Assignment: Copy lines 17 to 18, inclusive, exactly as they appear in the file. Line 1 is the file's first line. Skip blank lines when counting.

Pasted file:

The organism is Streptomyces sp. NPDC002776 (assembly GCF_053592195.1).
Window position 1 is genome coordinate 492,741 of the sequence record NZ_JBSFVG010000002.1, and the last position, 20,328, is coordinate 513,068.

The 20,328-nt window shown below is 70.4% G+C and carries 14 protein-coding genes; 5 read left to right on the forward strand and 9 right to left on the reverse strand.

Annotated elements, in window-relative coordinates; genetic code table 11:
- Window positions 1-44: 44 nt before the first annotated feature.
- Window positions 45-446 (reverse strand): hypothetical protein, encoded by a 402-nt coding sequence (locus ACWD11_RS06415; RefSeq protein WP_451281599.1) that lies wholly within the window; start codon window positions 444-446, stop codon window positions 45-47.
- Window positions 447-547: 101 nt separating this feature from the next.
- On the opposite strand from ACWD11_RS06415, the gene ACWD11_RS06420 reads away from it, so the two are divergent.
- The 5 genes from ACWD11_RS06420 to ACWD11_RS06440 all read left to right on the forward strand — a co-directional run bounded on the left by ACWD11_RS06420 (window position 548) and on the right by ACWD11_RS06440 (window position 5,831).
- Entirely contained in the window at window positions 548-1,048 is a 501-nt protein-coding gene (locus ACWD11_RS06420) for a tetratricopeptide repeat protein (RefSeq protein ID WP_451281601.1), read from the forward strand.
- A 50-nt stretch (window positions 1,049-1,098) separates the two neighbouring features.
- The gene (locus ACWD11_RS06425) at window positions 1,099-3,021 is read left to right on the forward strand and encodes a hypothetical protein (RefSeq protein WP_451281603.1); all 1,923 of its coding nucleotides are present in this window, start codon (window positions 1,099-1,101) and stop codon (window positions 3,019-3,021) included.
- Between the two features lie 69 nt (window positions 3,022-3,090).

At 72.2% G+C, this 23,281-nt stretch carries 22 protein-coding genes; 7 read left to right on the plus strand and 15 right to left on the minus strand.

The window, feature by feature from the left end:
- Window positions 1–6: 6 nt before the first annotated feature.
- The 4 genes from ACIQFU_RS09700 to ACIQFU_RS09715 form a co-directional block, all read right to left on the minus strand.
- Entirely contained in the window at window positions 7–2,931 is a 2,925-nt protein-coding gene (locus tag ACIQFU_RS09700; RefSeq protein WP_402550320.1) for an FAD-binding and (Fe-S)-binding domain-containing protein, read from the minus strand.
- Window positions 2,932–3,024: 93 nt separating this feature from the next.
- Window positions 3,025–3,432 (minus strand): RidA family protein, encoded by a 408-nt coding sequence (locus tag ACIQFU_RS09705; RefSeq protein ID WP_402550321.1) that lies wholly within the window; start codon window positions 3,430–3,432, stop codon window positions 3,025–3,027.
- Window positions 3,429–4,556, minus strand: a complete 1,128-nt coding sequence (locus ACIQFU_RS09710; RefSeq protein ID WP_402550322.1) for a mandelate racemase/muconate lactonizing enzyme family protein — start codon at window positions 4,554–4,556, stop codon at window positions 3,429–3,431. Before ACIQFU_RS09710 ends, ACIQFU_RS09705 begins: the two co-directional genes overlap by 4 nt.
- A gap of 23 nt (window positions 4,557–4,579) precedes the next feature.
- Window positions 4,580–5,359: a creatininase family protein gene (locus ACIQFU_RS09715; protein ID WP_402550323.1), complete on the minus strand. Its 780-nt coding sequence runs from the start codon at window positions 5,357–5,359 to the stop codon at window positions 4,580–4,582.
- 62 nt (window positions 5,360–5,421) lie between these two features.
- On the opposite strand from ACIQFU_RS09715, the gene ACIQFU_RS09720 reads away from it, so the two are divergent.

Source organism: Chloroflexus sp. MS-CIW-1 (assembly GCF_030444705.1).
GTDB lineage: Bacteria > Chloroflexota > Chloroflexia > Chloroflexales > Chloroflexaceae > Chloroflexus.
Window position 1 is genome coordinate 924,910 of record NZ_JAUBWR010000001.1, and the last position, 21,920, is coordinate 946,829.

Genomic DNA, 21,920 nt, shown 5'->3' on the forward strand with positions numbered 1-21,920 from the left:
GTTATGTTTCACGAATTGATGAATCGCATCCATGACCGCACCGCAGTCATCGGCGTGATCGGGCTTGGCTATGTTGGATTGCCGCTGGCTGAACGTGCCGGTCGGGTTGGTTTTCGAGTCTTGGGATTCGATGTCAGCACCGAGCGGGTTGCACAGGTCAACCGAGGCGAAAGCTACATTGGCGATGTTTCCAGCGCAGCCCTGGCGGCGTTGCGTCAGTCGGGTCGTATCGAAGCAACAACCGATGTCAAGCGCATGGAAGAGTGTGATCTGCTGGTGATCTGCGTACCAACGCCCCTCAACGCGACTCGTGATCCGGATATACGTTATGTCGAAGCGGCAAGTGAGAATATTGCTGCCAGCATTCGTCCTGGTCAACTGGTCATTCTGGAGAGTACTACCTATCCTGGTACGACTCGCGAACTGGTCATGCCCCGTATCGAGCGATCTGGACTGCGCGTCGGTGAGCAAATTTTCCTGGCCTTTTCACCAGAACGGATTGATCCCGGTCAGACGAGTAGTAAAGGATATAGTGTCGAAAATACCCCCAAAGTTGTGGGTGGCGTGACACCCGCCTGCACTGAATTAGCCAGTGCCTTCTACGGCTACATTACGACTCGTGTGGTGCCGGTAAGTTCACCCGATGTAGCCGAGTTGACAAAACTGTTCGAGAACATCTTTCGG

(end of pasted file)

- The 4 genes from ACIQFU_RS09700 to ACIQFU_RS09715 form a co-directional block, all read right to left on the minus strand.
- Entirely contained in the window at window positions 7–2,931 is a 2,925-nt protein-coding gene (locus tag ACIQFU_RS09700; RefSeq protein WP_402550320.1) for an FAD-binding and (Fe-S)-binding domain-containing protein, read from the minus strand.